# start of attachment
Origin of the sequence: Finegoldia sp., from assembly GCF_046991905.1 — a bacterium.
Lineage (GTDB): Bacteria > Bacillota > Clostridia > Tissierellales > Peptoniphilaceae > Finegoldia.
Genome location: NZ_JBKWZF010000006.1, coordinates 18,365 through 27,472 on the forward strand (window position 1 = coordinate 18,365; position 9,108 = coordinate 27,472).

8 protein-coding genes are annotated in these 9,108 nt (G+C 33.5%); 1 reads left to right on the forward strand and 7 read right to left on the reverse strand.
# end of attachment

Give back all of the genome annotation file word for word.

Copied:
Origin of the sequence: Finegoldia sp., from assembly GCF_046991905.1 — a bacterium.
Lineage (GTDB): Bacteria > Bacillota > Clostridia > Tissierellales > Peptoniphilaceae > Finegoldia.
Genome location: NZ_JBKWZF010000006.1, coordinates 18,365 through 27,472 on the forward strand (window position 1 = coordinate 18,365; position 9,108 = coordinate 27,472).

8 protein-coding genes are annotated in these 9,108 nt (G+C 33.5%); 1 reads left to right on the forward strand and 7 read right to left on the reverse strand.